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JOHN F. LAWRENCE

Power Sharing May Transform the Workplace

March 31, 1985|JOHN F. LAWRENCE | John F. Lawrence is The Times' economic affairs editor

One of the biggest tasks facing business schools is to turn out graduates able to manage tomorrow's businesses, not just yesterday's. It requires spotting change early.

So it's not surprising that some of the language is changing in MBA programs, with new words such as "informating," and a new emphasis on concepts such as "power sharing" and "self-managing." Personnel matters, of course, are fast becoming "human resource management" and there's a new way to refer to people in the factory--call them "manufacturing professionals," not production workers.

It's all part of a basic transformation that some teachers at Harvard Business School believe is already affecting American business. The evidence is there if you look for it, they insist--although even Harvard may have been a little slow to catch on.

"The curriculum had gotten behind the innovation" taking place in some businesses, Professor Richard Walton remarked at a Harvard seminar last week. Now, however, Harvard has strengthened its MBA curriculum in hopes of turning out future executives with a radically different view of the management function.

In simple terms, companies are shifting to a far more participative form of organization, blurring distinctions between the manager and the managed. The change is an outgrowth of many factors, ranging from the alienation produced by high-speed production lines and narrow, repetitive jobs to the desire for greater job satisfaction that generally accompanies higher living standards. Old military-style direction and blind obedience are less acceptable, and proving less productive.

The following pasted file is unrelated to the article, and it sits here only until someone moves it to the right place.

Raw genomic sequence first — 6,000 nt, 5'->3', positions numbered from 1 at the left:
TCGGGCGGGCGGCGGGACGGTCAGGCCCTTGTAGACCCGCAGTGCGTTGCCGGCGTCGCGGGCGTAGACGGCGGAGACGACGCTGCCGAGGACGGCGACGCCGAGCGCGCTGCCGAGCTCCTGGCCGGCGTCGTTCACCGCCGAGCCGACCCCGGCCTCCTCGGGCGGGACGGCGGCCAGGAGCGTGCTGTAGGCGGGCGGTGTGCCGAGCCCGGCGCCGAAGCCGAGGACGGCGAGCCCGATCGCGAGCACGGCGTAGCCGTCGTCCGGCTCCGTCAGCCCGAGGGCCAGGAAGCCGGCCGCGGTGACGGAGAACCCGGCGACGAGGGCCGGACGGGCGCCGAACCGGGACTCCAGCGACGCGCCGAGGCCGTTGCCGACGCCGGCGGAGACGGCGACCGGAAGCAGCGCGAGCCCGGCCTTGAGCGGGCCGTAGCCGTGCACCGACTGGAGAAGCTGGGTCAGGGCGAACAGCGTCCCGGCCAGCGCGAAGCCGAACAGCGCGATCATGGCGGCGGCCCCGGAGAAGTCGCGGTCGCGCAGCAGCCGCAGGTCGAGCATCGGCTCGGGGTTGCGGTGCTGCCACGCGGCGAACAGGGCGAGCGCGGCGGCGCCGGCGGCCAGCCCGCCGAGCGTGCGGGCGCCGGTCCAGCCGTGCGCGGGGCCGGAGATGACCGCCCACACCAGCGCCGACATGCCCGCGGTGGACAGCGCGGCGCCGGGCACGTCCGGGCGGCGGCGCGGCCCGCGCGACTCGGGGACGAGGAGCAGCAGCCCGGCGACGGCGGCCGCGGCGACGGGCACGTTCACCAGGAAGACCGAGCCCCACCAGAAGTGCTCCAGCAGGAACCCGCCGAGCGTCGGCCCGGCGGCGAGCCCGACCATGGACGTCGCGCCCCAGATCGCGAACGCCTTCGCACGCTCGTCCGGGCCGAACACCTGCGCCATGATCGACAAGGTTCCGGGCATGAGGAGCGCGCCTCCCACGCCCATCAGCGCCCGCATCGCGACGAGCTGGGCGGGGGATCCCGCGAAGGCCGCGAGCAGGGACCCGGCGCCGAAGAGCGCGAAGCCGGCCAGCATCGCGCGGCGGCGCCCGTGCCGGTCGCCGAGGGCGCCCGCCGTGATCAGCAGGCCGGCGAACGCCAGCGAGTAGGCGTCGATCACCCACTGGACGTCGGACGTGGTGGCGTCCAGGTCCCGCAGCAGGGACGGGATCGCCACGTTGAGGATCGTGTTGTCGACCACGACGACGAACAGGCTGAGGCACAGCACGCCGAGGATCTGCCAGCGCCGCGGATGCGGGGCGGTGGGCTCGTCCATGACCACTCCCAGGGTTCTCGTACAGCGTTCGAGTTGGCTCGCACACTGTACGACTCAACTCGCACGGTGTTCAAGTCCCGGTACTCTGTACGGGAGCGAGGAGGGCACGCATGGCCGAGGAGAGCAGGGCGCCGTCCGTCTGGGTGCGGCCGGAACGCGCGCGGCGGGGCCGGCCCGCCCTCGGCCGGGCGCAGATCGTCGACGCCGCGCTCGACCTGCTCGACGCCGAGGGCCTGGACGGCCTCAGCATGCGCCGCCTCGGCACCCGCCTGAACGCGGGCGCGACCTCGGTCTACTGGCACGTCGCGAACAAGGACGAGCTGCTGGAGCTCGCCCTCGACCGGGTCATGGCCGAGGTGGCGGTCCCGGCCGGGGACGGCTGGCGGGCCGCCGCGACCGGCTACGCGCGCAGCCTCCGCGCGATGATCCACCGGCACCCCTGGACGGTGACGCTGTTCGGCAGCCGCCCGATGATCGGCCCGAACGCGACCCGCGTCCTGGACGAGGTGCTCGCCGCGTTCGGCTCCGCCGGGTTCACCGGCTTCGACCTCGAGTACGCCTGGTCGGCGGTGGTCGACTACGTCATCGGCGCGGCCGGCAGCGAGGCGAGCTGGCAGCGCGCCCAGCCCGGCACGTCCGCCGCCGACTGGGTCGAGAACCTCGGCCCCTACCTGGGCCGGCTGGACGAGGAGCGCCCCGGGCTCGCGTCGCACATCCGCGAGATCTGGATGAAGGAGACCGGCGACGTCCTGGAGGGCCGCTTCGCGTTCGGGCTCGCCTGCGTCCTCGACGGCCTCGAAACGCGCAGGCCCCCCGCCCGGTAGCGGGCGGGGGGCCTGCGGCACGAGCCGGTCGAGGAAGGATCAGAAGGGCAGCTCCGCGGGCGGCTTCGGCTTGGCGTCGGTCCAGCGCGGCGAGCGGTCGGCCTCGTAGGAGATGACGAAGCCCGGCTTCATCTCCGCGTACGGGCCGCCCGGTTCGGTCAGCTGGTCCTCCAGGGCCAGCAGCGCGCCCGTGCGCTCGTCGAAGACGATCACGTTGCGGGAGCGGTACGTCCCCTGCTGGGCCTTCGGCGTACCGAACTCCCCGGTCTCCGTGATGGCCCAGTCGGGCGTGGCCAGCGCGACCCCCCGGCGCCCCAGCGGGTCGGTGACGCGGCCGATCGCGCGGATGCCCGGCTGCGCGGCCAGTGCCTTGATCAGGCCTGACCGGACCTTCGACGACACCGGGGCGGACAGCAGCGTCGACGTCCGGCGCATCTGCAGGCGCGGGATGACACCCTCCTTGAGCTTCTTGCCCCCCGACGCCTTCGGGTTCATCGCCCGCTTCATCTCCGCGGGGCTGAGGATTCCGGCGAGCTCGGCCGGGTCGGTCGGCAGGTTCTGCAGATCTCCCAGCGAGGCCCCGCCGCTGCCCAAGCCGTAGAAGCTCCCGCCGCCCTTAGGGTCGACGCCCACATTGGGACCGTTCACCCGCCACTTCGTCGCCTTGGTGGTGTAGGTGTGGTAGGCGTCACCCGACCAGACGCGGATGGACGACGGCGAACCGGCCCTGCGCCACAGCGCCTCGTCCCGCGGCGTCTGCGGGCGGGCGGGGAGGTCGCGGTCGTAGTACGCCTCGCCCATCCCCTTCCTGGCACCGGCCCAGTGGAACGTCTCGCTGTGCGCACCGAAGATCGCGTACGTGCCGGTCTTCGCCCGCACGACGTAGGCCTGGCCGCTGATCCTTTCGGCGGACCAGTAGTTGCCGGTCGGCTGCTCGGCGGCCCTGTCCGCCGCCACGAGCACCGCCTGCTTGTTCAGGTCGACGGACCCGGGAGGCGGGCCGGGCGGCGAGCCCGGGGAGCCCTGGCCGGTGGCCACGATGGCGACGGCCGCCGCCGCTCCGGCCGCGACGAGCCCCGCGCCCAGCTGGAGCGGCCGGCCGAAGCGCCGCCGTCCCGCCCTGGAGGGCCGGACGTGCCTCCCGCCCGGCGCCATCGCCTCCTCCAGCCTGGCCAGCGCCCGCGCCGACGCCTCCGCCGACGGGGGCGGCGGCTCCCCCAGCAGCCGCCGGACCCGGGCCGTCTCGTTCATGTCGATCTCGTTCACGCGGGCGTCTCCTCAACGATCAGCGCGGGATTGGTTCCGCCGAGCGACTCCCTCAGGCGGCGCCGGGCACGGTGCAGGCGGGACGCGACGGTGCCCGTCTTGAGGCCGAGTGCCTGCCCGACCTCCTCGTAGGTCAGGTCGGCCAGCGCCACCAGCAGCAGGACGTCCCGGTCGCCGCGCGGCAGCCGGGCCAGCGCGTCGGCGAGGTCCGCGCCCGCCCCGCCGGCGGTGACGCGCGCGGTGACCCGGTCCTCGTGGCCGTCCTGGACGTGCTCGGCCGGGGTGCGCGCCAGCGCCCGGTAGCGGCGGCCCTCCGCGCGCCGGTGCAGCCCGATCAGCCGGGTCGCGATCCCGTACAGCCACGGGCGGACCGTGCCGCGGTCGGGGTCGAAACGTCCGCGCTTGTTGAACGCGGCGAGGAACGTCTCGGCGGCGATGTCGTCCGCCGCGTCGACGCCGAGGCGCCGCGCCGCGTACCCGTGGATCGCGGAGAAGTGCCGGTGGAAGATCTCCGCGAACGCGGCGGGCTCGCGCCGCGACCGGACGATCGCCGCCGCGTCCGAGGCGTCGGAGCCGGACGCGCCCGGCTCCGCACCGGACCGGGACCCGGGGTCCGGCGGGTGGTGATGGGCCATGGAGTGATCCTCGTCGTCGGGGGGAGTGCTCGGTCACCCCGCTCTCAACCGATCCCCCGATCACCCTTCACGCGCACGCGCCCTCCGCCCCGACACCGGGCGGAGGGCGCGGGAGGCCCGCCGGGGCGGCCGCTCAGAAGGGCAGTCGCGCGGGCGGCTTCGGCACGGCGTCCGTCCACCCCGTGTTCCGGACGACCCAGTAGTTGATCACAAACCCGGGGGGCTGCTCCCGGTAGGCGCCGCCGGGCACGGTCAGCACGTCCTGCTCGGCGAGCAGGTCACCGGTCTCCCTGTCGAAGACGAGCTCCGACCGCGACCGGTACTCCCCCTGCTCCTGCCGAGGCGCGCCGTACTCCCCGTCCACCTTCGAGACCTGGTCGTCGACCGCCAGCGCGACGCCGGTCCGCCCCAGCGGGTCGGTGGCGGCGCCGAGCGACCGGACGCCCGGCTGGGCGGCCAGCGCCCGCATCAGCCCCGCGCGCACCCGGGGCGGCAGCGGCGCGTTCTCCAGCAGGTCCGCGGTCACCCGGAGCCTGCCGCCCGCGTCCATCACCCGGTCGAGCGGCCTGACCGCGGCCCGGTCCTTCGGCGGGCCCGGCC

Shift to 'Commitment'

Walton describes the shift in management style as one from "control," in which the lines of authority are clear and strong, to one of "commitment," where employees share some power and responsibility with leaders and thus are encouraged to be more involved and dedicated. Jobs become less narrow and dull as workers are asked to use their heads as well as their muscles.

What may propel business to the greatest change, however, is computer technology and the impact it has on job routines.

Computers already operate some production facilities, moving workers off the line and in front of computer screens. The risk, of course, is that computers could make operations even more remote from the worker.

After extensive on-site research with computerized manufacturing operations, however, Harvard's Shoshana Zuboff, an assistant professor in the business school, concludes that there is an opportunity to produce quite a different result. The computer can make available to the individual worker a far broader picture of the production operation, including the interrelationship of many factors. For the first time, many of these individuals are in a position to make judgments and decisions that previously only a manager had the information to make. That assumes that the employer allows such data to be broadly available, a process she calls "informating."

Everyone Is Manager

The net result ultimately is that operations become more self-managing and the job of the manager becomes more that of a teacher. "The way I think of it, everyone is a manager," Zuboff says. "At some companies I work with, I suggest they call everybody 'manufacturing professionals.' "

There's still an important role for management in such areas as strategic planning, where managers' broad understanding of the business is particularly useful.

Nonetheless, the concept threatens some old management precepts, one of which is that only managers can be trusted with key information. It reduces the need for hierarchy and raises difficult questions about different status and compensation levels for workers and their managers.

Still, the concept could boost productivity and harness computer technology so that jobs become more satisfying. Now the trick is to get the idea from classroom to factory floor.

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